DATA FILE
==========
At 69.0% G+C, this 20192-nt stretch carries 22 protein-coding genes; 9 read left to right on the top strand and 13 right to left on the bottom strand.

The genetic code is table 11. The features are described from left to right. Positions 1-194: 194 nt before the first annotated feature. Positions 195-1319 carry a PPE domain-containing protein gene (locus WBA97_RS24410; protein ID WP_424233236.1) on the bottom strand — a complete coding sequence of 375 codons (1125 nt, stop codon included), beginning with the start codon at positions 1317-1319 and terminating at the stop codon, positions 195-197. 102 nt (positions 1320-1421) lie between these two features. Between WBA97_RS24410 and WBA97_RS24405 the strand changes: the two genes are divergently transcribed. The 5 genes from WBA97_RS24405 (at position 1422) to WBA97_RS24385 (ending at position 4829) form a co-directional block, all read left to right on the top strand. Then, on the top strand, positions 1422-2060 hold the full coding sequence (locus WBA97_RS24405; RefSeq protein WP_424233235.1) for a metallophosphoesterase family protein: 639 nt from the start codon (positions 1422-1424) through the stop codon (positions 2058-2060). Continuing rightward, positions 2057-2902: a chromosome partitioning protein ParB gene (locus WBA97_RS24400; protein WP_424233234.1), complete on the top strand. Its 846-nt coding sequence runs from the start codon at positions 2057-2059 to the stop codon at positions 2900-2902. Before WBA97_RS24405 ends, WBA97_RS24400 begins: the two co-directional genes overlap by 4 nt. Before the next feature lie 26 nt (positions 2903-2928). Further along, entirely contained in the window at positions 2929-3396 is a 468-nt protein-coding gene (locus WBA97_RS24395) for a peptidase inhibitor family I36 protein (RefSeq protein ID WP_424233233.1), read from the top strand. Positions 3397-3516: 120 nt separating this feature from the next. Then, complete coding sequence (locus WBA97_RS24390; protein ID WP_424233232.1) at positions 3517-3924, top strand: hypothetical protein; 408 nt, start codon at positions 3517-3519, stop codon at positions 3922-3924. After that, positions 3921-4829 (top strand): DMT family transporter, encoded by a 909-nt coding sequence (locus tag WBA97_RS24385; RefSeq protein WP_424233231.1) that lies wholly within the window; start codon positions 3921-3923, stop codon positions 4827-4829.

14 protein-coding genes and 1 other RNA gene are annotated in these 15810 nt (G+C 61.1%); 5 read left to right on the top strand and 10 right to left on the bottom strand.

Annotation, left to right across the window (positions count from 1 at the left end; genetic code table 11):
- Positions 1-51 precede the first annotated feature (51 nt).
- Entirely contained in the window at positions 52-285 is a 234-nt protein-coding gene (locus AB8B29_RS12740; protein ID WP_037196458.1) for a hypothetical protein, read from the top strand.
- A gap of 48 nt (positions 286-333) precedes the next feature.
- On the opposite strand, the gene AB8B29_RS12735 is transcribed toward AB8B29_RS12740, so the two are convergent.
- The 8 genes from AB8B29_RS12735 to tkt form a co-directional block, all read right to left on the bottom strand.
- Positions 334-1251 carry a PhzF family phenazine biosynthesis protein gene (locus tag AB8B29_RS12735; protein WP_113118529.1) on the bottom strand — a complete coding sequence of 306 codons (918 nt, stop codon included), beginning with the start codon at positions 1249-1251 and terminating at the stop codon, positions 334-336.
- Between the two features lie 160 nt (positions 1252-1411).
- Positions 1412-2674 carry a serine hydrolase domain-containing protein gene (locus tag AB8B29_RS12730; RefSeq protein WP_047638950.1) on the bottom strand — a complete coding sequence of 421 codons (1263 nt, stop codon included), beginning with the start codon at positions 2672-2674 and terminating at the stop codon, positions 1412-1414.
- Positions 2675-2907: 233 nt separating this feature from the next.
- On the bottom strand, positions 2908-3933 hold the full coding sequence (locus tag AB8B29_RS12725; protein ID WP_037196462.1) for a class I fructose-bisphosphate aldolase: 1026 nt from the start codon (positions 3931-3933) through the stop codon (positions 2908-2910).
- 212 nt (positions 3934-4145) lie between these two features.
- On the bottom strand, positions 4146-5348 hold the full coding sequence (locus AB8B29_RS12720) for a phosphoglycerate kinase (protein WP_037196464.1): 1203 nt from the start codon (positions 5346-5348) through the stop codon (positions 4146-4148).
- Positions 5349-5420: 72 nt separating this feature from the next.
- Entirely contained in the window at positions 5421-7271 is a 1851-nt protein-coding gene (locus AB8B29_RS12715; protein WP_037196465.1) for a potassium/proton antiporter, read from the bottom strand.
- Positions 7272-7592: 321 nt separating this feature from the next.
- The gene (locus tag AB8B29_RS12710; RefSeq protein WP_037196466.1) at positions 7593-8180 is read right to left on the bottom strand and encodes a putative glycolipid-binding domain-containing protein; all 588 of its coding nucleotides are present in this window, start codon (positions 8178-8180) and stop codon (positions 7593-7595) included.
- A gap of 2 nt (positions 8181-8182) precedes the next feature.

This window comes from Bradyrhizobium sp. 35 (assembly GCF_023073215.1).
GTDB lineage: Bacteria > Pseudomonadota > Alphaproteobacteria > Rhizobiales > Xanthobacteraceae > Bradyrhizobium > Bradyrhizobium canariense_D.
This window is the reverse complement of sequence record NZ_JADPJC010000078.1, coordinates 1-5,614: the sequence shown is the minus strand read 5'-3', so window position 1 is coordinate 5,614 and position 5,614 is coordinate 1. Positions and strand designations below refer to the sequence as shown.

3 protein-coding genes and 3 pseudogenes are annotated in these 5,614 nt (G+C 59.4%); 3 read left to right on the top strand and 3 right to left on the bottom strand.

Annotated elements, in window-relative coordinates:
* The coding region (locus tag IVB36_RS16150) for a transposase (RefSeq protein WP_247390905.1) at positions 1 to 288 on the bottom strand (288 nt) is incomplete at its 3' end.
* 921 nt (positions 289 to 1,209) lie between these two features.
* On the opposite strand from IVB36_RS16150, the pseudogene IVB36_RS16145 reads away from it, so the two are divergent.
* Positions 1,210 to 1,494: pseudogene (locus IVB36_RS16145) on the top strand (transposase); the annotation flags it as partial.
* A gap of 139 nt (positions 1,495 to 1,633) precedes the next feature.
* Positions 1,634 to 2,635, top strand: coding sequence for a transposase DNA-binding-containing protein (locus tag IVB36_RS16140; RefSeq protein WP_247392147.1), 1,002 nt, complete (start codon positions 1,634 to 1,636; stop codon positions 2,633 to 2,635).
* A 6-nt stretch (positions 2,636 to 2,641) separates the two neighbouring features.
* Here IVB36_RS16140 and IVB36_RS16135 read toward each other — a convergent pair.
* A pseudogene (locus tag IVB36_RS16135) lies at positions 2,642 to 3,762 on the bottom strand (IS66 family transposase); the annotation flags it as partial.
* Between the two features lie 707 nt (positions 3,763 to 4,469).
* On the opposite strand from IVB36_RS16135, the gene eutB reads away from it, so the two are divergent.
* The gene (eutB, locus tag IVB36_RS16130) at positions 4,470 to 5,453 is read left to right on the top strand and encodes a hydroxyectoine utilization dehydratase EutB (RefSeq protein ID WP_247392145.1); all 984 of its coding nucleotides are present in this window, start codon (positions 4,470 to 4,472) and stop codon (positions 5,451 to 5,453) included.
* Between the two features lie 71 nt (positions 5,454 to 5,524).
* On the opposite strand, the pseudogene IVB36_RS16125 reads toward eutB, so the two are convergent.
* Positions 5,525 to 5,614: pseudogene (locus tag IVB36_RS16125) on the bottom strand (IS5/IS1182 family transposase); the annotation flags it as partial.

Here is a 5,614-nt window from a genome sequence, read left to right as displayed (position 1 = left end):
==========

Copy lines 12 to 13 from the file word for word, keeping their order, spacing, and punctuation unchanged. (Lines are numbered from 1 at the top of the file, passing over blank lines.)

- Positions 1412-2674 carry a serine hydrolase domain-containing protein gene (locus tag AB8B29_RS12730; RefSeq protein WP_047638950.1) on the bottom strand — a complete coding sequence of 421 codons (1263 nt, stop codon included), beginning with the start codon at positions 2672-2674 and terminating at the stop codon, positions 1412-1414.
- Positions 2675-2907: 233 nt separating this feature from the next.